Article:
Detecting a USB storage device and running a specific script based on it’s label isn’t something I found an application for. That’s when wrote my own app to do exactly that.

Like with most of my utilities, the program is quite simple, with the power coming from being able to fire off a script which you can do almost anything with. In this case I’ll write a simple script to copy over any .mp3 files onto my appropriately labelled MP3 player, and anything else goes onto my 2GB USB stick.

The new app is called USB Detect & Launch and is available here for download. It’s effectively a beta, so give it a try and let me know whether it works for you!

Putting It All Together

1) Install Juice (or whatever app you’re going to use to subscribe to podcasts with)

2) Add the RSS feeds for the podcasts you want into Juice. E.g. Diggnation has them listed on the right hand side of the page, just pick the type of file you want (MP3, WMV, Xvid, etc).

3) Set up the destination folder for the downloaded podcasts

4) Set up the download schedule so that new podcasts are automatically downloaded

If you want to use RSS to inform you of newly downloaded podcasts follow the next steps, otherwise skip to step 8.

5) Write a quick script to add a few lines into our ‘completed downloads’ RSS feed so you’ll know when a new podcast is available even when you’re not near your server.

6) Add the script to Juice. Note; if you’re using another app that doesn’t support scripts in this way, then you can easily use File Mover as an intermediate step.

7) Setup your LAMP/WAMP installation to use a PHP script that will generate the RSS feed of completed downloads. The PHP script parses the logfile written by the script in step 5 and makes it into a simple feed.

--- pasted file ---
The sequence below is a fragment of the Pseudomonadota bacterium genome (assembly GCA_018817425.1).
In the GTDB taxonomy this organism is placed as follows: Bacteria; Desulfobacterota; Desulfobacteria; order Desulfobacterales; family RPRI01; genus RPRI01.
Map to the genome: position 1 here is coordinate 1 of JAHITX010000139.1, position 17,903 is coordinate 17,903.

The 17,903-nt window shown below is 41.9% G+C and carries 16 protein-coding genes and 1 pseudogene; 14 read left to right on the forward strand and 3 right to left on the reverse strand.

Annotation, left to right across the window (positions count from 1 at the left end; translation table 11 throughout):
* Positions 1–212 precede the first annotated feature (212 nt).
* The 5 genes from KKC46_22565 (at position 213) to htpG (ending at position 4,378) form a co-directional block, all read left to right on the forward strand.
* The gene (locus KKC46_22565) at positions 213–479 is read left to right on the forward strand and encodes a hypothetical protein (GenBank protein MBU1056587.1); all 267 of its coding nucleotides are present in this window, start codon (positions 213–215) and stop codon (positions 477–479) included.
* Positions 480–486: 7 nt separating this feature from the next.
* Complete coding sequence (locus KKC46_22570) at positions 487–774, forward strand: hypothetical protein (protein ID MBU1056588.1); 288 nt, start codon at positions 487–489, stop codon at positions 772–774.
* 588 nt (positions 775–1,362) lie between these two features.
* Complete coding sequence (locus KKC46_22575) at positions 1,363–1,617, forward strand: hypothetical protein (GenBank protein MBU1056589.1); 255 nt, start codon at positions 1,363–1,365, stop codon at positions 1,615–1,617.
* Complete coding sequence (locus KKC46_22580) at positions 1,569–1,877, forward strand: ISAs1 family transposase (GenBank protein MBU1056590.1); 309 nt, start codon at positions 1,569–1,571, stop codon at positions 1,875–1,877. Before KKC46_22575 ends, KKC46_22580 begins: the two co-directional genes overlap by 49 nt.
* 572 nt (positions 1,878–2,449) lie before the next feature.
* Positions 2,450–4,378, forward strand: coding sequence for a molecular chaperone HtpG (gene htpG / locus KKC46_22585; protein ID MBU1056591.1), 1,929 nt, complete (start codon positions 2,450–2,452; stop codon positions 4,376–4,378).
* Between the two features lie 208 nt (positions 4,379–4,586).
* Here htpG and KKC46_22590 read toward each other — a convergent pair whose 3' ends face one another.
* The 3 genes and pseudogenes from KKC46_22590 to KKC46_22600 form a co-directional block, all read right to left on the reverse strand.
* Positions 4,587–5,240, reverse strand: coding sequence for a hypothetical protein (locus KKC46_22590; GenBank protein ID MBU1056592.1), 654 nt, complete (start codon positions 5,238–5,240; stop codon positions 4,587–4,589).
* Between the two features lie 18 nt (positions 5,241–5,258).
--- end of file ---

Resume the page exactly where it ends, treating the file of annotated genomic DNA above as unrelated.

Back to the automation…

8 ) Install and configure USB Detect & Launch. For each USB device you want to sync to, build up a simple script using the volume name, and the script you want to execute when the device is inserted.


exec:wscript “c:\backup.bat” “%1” “%2”

exec:wscript “c:\batch\copy-to-mp3-player.bat” “%1” “%2”

%1 is replaced by the drive letter of the attached device (e.g. e:\)
%2 is replaced by the volume label of the attached device (e.g. PENDRIVE)

9) Write the script that’s called from USB Detect & Launch. The scripts can be as complex as you need them. A simple example would be to copy all the files from one of your podcast folders to your MP3 player using a batch script like this:

rem backup.bat
rem —————————————-
rem USB Detect & Launch will put the drive
rem letter of the USB storage device into %1
rem —————————————-

copy /Y “c:\podcasts\hak5\*.*” %1

Or maybe using xcopy to move all the sub-folders (/S) over would be better. Xcopy’s other options (/M) also allow you to copy over files with the Archive attribute and can reset this attribute after the copy.. essentially only copying the files over once, whilst keeping a copy on your hard drive:

xcopy f:\podcasts %1podcasts /M /S /Y

For more advanced copying of files, try using Robocopy with the Robocopy GUI app to help build up the command’s parameters.

Test The Setup…

10) That’s it. Start up Juice, and start USB Detect & Launch.

Test the process by subscribing to a new feed of podcasts. Let Juice download the latest episode automatically. When the download has completed you should find the file added to your RSS feed:

At this point you can insert your USB device and it should be detected & your podcasts will be copied over using the batch script you’ve written.

Simple 8)